After filing your application, you must attend an information session before the court will set a date to hear your application.

How the court decides custody

The most important factor in the judge's decision is the child's best interest. To understand this factor, the judge looks at many aspects of the family's situation.

In regards to parents, the court considers their:

  • Ability to meet the child's needs
  • Mental and physical health
  • Time spent with the child
  • Financial status
  • Lifestyle and whether it will impact the child
  • Willingness to encourage a relationship between the child and the other parent

In regards to the child, the court considers their:

  • Age
  • Needs
  • Mental and physical health
  • Relationship with each parent
  • Relationships with their siblings
  • Preference (more below)

The judge does not consider:

  • Whether parents have new partners or have remarried
  • Parents' sexual orientation
  • Elements of the parents' relationship that don't affect the child (e.g., adultery)
  • The cultural background of parents

It's important that you remain active in your child's life. Should you go to court, the judge will look into what arrangement will provide the child the most stability. They're unlikely to place the child with someone whom the child hasn't had much contact with.

In some cases, the judge will request the opinion of an expert. This commonly happens when there are allegations of parental alienation, abuse or other misdeeds by a parent.

Child's preference

Depending on their age, the child's preference could loom large in the judge's final decision. The preferences of children aged 8 to 11 are considered but aren't given as much weight as the opinions of children 12 and older.

There are a few ways a judge can learn what the child wants:

Although their wants are a factor, your child does not make the custody decision.

Length of proceedings

The more contentious your case, the longer it will take. If you settle, your case can finalize within days of when you reach agreement.

Divorce cases require more time since they have issues besides custody to address. On average, a divorce trial lasts three days. For a trial handling a single issue like custody, you might just need one day. The lead time before each type of trial also varies accordingly — anywhere from one to two years.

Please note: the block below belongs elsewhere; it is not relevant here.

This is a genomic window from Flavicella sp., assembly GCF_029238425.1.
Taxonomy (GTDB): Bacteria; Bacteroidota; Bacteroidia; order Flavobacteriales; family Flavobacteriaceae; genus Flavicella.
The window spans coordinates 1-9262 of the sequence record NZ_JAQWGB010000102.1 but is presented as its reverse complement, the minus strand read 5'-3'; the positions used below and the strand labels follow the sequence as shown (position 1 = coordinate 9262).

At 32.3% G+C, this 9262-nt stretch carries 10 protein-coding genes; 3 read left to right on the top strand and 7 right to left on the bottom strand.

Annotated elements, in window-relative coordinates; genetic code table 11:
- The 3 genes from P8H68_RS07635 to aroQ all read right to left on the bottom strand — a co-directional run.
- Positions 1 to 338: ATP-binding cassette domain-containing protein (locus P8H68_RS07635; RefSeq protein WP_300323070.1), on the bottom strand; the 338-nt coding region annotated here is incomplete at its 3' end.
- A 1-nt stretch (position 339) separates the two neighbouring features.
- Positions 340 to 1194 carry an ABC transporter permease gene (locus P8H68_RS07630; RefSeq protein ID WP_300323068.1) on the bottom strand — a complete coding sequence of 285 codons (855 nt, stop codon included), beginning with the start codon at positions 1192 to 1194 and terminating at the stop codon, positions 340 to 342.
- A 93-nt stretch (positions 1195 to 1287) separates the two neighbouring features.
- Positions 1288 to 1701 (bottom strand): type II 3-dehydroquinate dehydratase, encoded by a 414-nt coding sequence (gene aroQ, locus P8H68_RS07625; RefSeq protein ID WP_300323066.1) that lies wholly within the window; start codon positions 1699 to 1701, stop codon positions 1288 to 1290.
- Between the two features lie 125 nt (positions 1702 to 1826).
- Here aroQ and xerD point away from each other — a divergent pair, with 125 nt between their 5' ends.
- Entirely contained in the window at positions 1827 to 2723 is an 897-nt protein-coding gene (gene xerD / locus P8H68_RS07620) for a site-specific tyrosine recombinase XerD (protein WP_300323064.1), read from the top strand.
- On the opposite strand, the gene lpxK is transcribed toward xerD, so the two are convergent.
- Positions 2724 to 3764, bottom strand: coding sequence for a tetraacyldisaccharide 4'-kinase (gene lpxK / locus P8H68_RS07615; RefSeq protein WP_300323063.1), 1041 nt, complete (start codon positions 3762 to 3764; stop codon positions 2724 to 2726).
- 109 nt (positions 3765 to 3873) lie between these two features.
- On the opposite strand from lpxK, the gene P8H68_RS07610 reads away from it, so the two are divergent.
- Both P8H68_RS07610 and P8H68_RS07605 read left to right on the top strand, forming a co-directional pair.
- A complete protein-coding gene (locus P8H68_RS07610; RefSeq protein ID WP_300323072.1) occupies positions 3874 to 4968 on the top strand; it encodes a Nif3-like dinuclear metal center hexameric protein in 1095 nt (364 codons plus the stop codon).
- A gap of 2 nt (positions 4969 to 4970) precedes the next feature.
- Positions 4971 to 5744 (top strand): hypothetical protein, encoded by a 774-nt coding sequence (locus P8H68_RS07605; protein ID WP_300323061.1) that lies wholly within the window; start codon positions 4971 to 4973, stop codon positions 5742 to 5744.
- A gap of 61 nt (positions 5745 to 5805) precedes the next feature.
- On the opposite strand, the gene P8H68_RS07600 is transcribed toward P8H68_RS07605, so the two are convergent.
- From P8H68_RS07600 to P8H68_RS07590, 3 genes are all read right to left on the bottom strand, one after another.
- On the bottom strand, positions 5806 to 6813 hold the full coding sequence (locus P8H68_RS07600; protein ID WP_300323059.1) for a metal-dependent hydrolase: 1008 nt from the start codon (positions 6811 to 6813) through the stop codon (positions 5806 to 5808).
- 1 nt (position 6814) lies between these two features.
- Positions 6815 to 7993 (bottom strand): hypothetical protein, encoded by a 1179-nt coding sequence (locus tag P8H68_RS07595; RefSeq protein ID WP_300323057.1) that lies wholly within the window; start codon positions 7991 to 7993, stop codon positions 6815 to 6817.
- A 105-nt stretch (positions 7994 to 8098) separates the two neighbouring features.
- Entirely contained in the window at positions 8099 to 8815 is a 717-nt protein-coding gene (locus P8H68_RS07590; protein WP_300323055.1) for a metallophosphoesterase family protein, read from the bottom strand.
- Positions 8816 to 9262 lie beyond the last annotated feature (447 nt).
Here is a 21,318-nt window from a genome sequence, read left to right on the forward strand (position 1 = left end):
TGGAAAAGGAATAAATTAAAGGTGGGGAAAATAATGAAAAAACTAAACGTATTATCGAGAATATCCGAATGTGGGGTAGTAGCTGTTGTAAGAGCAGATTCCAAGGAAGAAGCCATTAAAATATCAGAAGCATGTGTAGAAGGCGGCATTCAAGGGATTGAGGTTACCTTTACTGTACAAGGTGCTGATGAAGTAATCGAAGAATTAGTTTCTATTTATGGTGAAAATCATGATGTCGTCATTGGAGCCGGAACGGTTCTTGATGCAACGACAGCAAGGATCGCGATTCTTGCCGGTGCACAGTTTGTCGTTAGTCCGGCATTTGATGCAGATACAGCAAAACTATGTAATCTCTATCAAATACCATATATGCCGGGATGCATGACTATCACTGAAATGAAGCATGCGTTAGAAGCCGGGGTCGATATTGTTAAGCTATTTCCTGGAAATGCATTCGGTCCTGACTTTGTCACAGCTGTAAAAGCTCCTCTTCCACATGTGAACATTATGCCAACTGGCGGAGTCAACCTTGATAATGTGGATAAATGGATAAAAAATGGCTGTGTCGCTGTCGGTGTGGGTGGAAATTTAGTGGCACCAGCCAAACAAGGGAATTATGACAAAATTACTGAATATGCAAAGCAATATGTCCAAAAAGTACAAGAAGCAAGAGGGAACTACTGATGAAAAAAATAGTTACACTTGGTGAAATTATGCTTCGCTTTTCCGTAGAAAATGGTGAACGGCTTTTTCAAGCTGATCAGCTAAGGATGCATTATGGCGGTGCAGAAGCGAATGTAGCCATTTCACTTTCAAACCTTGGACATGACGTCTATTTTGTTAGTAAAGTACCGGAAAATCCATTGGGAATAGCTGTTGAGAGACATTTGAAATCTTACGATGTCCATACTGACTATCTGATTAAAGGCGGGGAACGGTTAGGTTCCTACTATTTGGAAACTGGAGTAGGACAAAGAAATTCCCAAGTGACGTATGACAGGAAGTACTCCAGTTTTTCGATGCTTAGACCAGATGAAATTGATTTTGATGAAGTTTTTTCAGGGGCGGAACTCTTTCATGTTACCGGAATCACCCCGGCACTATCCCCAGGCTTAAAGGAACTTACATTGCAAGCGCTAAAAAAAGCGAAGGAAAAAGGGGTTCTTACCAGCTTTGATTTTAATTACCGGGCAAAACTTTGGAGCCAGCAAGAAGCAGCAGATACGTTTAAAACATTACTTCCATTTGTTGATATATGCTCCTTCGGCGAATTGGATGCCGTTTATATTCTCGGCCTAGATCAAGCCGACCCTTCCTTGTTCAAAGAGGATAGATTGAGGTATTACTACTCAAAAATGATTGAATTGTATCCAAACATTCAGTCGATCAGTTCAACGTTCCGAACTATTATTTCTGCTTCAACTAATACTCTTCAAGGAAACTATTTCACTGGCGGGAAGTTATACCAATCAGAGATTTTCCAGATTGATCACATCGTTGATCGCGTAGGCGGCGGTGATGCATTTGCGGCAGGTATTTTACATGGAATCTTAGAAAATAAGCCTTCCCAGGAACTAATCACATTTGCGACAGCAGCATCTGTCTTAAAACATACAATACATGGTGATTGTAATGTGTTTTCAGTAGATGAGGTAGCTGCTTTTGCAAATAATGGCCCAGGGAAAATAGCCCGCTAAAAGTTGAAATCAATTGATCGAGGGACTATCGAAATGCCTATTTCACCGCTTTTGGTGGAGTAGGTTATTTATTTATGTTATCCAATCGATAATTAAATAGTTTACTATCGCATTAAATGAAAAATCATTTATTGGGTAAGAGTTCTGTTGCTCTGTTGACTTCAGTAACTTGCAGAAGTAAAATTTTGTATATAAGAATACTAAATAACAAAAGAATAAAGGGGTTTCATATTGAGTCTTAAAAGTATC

Potential costs

If you hire a lawyer, you'll have to pay a retainer (a lump sum based on how many hours of their time you expect to need). You'll pay more later if the lawyer puts in additional hours.

Fees vary depending on your location and the lawyer's experience. In Montréal, hourly fees can reach up to $1,000. In smaller areas, hourly fees tend to range from $200 to $600.

If you open a court case, you'll have to pay fees. The fee to apply for custody is around $160. The fee to apply for separation or divorce is around $350 ($108 if you file a joint application).

If you hire your own expert to provide psychosocial expertise for your case, it could add thousands to your costs.

Legal representation

You could represent yourself in court, but in many circumstances, it's best to have a lawyer. For example, an experienced lawyer will know how to handle complex divorce matters like family patrimony (i.e., marital property) and matrimonial regimes (which decide how property will be divided).

You can contact any of our lawyer sources listed below or find a lawyer online through JurisRéférence or the Barreau du Québec's directory of lawyers. Many offer free consultations.

Free or reduced-cost legal representation is available to some through the Legal Services Commission. Those who don't qualify for legal aid can try the Centres de Justice de Proximité for assistance.

Some lawyers offer limited-scope representation, meaning they look at certain aspects of your case and let you handle the rest. This is one way to save money.


Family cases are closed, meaning only parents, the judge and other professionals working on the case are allowed in the courtroom during hearings. The court file resulting from the case is only accessible to the parties, lawyers and judges involved.

Mediation is also confidential, and parents cannot use any information they learn from mediation against each other in court.

Québec custody laws

For more information about child custody in Québec, see Canada's Divorce Act, the Civil Code of Québec and the Code of Civil Procedure.

Staying organized

Setting up parenting arrangements after a separation requires serious organization. You may need to create a parenting plan, draft multiple parenting time schedules, calculate expenses and beyond.

The Custody X Change app enables you to do all of that in one place.

With a parenting plan template, customizable parenting calendars, an expense tracker and more, Custody X Change makes sure you're prepared for whatever arises in your transition to two households.

Take advantage of our technology to stay on top of all the moving parts of your situation.

Our professional sources

For more help, consider reaching out to one of our sources. The people and offices listed below have helped us with the intricacies of decision-making responsibility and parenting time in Québec, and we hope they can help you, too.

Allen | Madelin
Dorin Holban
Montréal, QC

Champlain Lawyers
Jérémie John Martin
Montréal, QC

James Mass
Montréal, QC

Dr. Jean-Philippe Vaillancourt
Montréal, QC

Kalman Samuels
Daniel Romano
Westmount, QC

Louis Gosselin
Québec, QC

Pringle & Associés
Catherine Marcil
Laval, QC

Spiegel Sohmer
Charlotte Oger-Chambonnet
Montréal, QC

Teitelbaum Librati
Muriel Librati
Westmount, QC